However, the saintly Chofetz Chayim – in line with the previously-quoted Chochmat Shlomo – comes out very strongly in his Mishnah Berurah against those who would alter the language of our prayers from Hebrew to another language. He underscores that our tefillot are ancient, instituted by our Sages in Hebrew, also called lashon hakodesh, the holy language. (Obviously those age-old prayers and piyutim that our sages instituted in Aramaic are an exception and not subject to the Chofetz Chayim’s critique.)

The Chofetz Chaim is also contemptuous of those who remove referenced to Jerusalem and the ingathering of the exiles from their congregational prayers. He concludes that it was precisely because the Children of Israel did not alter their language (“shelo shinu et leshonam”) that they were delivered from servitude in Egypt. In that merit we will hopefully be delivered from this galut as well.

Notwithstanding all the above, we will shortly be sitting in our sukkot reciting – in Aramiac and without a minyan – the short “ushpizin ila’in – exalted guests,” which refers to the seven shepherds: Abraham, Isaac, Jacob, Moses, Aaron, Joseph, and David. Why? The answer is that this recitation is not a prayer, but rather an invitation and greeting to our Patriarchs to join us and bear testimony as we fulfill G-d’s command.

May this mitzvah too serve us well as we seek Hashem’s blessing and deliverance speedily in our days.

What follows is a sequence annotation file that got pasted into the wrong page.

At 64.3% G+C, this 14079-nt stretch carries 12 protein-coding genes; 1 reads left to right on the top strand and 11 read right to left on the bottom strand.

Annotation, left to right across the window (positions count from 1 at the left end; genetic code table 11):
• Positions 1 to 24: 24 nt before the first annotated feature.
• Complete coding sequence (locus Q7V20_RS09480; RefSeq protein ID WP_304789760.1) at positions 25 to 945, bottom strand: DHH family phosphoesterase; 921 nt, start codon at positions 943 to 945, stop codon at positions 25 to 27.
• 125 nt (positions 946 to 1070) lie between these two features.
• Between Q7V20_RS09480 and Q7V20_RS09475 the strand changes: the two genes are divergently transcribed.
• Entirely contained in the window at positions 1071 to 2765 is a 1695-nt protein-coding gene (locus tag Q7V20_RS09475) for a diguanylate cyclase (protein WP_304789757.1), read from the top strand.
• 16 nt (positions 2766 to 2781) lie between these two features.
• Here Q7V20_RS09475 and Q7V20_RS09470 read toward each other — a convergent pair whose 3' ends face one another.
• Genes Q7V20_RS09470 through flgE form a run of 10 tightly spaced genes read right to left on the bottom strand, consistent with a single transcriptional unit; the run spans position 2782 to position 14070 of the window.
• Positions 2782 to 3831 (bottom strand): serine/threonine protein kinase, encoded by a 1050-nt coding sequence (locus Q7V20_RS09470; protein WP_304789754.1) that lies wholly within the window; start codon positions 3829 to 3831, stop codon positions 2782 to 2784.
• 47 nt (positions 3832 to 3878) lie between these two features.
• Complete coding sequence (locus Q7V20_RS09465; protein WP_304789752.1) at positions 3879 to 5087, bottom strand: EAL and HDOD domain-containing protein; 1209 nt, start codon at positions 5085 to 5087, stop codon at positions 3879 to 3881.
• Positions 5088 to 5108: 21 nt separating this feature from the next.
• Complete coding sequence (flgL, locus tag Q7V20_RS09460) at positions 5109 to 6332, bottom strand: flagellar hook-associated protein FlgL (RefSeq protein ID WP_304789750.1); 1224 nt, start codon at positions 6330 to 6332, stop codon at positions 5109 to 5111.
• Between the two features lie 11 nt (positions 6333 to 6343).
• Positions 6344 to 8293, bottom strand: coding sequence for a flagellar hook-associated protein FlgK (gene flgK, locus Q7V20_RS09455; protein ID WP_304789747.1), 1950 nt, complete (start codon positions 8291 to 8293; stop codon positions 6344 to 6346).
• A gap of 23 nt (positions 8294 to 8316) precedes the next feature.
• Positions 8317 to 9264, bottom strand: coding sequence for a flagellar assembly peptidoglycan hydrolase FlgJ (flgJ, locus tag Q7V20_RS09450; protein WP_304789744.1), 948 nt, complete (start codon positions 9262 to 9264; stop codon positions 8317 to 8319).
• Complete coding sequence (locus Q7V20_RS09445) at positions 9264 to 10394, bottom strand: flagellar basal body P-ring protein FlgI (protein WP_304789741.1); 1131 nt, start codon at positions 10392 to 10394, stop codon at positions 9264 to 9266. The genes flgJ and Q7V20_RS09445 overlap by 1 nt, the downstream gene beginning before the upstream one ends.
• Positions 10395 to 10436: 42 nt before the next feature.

Rabbi Yaakov Klass, rav of Congregation K’hal Bnei Matisyahu in Flatbush, Brooklyn, is Torah Editor of The Jewish Press. He can be contacted at yklass@jewishpress.com.

About the Author: Rabbi Yaakov Klass, rav of Congregation K’hal Bnei Matisyahu in Flatbush, Brooklyn, is Torah Editor of The Jewish Press. He can be contacted at yklass@jewishpress.com.


If you don't see your comment after publishing it, refresh the page.

Our comments section is intended for meaningful responses and debates in a civilized manner. We ask that you respect the fact that we are a religious Jewish website and avoid inappropriate language at all cost.

If you promote any foreign religions, gods or messiahs, lies about Israel, anti-Semitism, or advocate violence (except against terrorists), your permission to comment may be revoked.

No Responses to “Q & A: Selichot Restrictions (Part III)”

Comments are closed.

SocialTwist Tell-a-Friend

Current Top Story
Steve Emerson, author, journalist and terrorism expert.
Haaretz Smears American Terrorism Expert with Political Hit Job
Latest Judaism Stories
God-and the world

The creation of the world is described twice. Each description serves a unique purpose.

Questions-Answers-logo

Question: I recently loaned money to a friend who has been able to repay only part of it. This was an interest-free loan. We exchanged a signed IOU, not a proper shtar with witnesses, since I have always trusted her integrity and only wanted a document that confirms what was loaned and what was repaid. Now that shemittah is approaching, what should I do? Should I forgive the loan? And if my friend is not able to repay it, may I deduct the unpaid money from my ma’aser requirement?

Name Withheld

Lessons-in-Emunah-new